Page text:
I’m not saying we should compel religious Jews to abandon the practices of their faith or attempt to drive Christians from their (our) views on Jesus, but I am saying that we should stop trying so hard to jockey for position in order to establish our “lead” in the “race” by forcing the “defeat” of others.
Similarly in regard to the Torah. For the Torah, too, already contains the methods and principles whereby it is to be interpreted. Therefore, the traditional interpretation of the Torah is already contained in the Torah itself, and it is nothing but a continuation of the written Torah itself, so that only both together constitute one living organism.
I know one of the criticisms Christianity levels against religious Judaism is that Judaism interprets scripture according to a set of prescribed traditions. The assumption is that, by comparison, Christianity (in all its flavors and forms including Hebrew Roots) uses a Biblical hermeneutic that objectively examines the text and arrives at conclusions based only on what the words are saying in their various original languages.
But if anything convinces me that Protestant Christianity is also plumb full of traditions, it is theological texts such as Thomas Schreiner’s book. Only the fact that Schreiner must speak to a specific tradition of Christian Biblical interpretation can explain why he must base his theories on certain portions of the Bible, while ignoring other scriptures that directly refute his conclusions on the Torah’s purpose in ancient and modern Judaism (including Messianic Judaism). Also, the widely varying denominations that span the realm of Christianity are no different than the multiple streams of Jewish transitions and communities. How can one tradition criticize another when we all employ the same dynamics?
When Jews read in the Shemoneh Esrei, “Each day we hope for Your salvation,” it summons visions of the Moshiach coming to redeem and restore the Jewish people and Israel. And yet, those words should also bring to mind the second coming of Christ for anyone in the church. We may not agree as to the identity of Messiah, but the fact remains that we are all awaiting his ascent to the Throne of the King in Jerusalem, and his reign of peace throughout the Earth.
Right now, we all exist like a handful of sand slipping out from between clenched fingers, or millions of tiny shards of shattered glass strewn across a cold, dark ground. We’re broken apart. We’re disconnected. We’re separated and isolated. Each tiny shard cries out into an infinite universe, “I am the only one who truly knows God!” For the atheists, the “god” is themselves, the human being as final authority. For each religious person, it is the claim that we each “own” God. We claim Him exclusively as our private possession and denigrate all the other people in all the other faiths as mistaken, wrong, bad, evil.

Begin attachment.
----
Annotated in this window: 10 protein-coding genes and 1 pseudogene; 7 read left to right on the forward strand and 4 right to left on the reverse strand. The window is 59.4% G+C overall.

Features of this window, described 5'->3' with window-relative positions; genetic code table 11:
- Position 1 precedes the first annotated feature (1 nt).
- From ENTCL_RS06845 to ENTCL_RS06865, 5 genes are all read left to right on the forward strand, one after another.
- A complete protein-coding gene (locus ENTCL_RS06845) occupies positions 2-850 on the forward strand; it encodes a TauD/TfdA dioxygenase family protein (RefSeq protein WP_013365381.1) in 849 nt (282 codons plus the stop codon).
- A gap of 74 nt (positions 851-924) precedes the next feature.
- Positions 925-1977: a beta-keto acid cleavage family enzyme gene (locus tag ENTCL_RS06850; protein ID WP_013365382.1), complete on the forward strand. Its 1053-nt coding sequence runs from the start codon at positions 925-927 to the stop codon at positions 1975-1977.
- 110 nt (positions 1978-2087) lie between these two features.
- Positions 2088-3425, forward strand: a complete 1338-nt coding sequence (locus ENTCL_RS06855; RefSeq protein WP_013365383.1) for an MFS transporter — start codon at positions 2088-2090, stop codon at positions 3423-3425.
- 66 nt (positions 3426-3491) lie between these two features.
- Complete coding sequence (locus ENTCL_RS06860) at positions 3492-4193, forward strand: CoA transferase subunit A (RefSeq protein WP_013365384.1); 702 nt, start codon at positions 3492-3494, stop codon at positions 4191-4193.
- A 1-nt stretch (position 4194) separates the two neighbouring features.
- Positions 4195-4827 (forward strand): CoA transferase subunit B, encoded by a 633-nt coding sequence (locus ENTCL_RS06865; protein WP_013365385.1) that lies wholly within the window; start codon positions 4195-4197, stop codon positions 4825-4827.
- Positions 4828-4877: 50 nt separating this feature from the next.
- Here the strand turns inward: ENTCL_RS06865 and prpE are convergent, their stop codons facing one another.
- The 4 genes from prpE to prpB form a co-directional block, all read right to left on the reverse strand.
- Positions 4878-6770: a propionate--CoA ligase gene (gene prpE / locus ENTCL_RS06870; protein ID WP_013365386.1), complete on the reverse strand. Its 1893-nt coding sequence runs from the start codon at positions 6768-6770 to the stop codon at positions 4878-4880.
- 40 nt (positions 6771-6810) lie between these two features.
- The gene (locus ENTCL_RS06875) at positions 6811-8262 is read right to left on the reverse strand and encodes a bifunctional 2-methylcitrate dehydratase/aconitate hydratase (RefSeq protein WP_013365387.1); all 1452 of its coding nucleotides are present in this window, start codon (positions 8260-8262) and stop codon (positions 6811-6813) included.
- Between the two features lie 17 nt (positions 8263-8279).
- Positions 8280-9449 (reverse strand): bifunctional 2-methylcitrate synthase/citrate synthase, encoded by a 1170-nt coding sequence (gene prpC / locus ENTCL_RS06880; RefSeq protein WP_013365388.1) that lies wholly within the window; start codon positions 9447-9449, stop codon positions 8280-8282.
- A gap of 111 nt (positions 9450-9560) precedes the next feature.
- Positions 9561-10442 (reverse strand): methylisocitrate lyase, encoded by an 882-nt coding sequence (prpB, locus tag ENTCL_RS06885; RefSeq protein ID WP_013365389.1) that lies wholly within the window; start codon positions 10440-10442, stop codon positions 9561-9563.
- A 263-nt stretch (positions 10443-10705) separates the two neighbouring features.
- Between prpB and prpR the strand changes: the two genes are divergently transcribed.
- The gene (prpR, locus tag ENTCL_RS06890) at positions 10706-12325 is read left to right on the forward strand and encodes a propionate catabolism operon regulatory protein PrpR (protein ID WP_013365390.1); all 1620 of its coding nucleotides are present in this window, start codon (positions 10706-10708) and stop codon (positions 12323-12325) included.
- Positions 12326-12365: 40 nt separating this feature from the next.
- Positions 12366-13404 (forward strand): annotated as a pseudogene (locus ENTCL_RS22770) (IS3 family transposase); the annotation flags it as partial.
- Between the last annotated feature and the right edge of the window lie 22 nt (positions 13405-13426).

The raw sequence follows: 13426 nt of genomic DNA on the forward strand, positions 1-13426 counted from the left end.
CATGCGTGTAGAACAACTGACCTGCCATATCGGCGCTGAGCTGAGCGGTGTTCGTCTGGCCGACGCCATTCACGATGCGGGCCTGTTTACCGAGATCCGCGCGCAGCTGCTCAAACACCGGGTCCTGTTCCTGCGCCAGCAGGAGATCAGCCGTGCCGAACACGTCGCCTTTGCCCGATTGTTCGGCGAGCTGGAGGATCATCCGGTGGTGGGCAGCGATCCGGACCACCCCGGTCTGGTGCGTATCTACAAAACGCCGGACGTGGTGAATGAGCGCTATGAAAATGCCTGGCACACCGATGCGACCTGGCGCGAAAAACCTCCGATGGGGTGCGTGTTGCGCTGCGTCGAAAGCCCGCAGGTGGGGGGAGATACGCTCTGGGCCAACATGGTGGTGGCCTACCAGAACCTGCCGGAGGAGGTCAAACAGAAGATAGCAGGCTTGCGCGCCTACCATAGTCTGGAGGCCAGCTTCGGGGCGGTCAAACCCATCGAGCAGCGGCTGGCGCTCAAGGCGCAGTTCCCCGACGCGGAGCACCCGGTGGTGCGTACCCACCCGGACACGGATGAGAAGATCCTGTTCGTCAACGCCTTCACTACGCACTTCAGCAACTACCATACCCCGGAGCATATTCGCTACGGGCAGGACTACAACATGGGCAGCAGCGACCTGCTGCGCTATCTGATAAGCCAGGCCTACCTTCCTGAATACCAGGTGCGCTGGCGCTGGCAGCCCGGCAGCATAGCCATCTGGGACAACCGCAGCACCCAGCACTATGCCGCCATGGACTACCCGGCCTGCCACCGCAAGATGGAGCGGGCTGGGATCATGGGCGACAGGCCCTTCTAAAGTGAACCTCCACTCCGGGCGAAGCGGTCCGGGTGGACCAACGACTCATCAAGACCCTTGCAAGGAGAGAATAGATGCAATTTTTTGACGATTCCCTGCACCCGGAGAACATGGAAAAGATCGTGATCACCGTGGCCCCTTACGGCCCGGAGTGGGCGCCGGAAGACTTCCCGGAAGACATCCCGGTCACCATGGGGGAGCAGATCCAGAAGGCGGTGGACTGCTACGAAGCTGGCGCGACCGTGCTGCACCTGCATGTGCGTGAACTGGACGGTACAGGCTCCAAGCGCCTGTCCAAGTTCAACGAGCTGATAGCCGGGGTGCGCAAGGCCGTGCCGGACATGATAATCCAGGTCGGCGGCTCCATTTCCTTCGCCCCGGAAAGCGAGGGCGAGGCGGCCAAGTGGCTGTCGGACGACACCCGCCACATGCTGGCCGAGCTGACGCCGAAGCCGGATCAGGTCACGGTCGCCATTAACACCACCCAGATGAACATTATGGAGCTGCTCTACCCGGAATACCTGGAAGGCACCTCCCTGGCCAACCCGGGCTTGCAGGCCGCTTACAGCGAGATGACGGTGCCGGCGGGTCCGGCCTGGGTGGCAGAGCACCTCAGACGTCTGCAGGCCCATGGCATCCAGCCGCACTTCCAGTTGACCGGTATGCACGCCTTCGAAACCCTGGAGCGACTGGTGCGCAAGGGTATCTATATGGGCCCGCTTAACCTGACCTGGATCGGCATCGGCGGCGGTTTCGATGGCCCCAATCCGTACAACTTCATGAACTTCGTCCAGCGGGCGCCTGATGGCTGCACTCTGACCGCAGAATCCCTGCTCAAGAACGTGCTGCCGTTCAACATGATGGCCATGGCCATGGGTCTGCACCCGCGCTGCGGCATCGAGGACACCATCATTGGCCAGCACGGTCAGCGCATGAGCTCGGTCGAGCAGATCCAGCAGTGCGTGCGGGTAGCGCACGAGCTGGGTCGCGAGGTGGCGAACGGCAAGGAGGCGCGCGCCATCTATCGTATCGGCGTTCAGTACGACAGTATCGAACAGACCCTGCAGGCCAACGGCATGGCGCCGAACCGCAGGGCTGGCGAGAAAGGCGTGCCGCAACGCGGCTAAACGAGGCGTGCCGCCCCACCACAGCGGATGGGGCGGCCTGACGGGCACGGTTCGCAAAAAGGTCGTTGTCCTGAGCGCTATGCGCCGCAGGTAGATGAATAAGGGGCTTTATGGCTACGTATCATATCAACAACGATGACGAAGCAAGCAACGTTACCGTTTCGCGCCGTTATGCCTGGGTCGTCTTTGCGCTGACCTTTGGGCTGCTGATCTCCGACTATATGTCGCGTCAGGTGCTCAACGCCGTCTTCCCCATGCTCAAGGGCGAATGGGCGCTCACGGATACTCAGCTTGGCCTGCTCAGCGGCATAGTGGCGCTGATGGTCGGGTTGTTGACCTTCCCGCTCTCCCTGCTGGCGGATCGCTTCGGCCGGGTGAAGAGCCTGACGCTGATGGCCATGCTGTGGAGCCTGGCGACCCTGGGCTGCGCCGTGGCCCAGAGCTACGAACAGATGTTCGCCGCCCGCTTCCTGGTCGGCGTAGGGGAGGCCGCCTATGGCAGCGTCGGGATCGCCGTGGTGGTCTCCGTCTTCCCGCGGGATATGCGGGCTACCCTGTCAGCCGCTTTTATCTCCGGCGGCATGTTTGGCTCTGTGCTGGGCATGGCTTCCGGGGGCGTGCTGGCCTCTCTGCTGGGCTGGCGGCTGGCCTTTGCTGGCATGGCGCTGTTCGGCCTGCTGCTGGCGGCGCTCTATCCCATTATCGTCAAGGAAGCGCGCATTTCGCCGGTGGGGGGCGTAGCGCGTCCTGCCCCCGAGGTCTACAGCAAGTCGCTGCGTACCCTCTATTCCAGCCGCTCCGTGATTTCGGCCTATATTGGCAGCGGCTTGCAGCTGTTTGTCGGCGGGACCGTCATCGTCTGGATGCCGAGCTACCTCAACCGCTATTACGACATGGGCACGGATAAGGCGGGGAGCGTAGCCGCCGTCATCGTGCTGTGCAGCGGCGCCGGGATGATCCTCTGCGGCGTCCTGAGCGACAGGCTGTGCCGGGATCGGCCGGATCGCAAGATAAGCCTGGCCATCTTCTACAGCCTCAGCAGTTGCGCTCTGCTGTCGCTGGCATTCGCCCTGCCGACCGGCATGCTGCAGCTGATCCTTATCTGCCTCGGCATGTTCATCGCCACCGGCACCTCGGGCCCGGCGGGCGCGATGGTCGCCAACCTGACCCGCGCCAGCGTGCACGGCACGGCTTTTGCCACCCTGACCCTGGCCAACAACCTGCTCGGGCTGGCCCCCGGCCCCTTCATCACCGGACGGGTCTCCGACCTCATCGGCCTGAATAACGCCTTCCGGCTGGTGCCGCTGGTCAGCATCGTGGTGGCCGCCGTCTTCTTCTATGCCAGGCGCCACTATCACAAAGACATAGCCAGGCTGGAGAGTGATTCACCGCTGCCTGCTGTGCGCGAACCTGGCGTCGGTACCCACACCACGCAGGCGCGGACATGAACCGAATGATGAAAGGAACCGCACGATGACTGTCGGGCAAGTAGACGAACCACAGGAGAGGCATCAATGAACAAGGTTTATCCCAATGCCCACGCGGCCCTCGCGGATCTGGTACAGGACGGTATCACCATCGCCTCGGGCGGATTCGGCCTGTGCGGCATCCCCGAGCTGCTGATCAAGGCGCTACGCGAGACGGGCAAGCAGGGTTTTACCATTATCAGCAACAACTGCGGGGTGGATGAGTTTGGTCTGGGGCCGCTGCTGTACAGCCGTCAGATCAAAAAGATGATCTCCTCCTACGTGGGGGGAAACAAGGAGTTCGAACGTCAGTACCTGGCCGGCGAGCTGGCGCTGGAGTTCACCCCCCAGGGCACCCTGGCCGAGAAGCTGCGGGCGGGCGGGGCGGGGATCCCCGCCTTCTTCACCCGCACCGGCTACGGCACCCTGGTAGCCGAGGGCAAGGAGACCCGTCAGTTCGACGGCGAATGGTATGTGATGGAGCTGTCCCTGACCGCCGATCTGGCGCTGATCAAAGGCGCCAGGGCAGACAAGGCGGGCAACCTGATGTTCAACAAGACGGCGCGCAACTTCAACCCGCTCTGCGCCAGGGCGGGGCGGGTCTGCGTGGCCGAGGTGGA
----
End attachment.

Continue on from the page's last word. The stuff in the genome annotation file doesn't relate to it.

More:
From God’s point of view, what must we look like except a crowd of kindergarteners on a playground, each one of us chasing after the ball and screaming, “Mine! Mine!” I’m embarrassed to be reminded of the cartoon seagulls in the film Finding Nemo (2003).
And that is the much vaunted human race, religious and otherwise. No wonder in the Bible, we people are often compared to sheep.
And yet, every once in a while, someone among the “seagulls” and “sheep” rises higher and climbs above.
At the final ascent,
he clings to any crack or crevice
to pull higher.
That is where we are now:
Any spark of light that comes your way,
squeeze all you can from it.
-Rabbi Tzvi Freeman
Based on letters and talks of the Rebbe, Rabbi M. M. Schneerson
It is easy in the study of the Bible to get caught up in the mechanics and lose our connection to the spirituality. When we “know” God, is that knowledge supposed to be exclusively intellectual, or is knowing God a transcendent experience…or both? Either extreme has its pitfalls and, as I’ve been trying to communicate, can lead us to believe that our little group, church, congregation, denomination, whatever, is the one, the only one that has the corner market on God.
We must become more than the sum of our doctrines. We must become the people God made us to be. We must seek Him with unbridled desire and not be tempted to control His image and put it into our box. In longing to fly, we must be willing to fall.
“One who romanticizes over Judaism and loses focus of the kingdom of Heaven can be compared to a carpenter who is infatuated with the hammer, rather than the house it was meant to build.”
“Our work involves trying to dance when others only know how to wrestle.”
-Rabbi Carl Kinbar
“Do not seek Christianity and do not seek Judaism. Seek an encounter with God.”
Each day, I hope for your salvation, God. How long, O’ Lord, how long?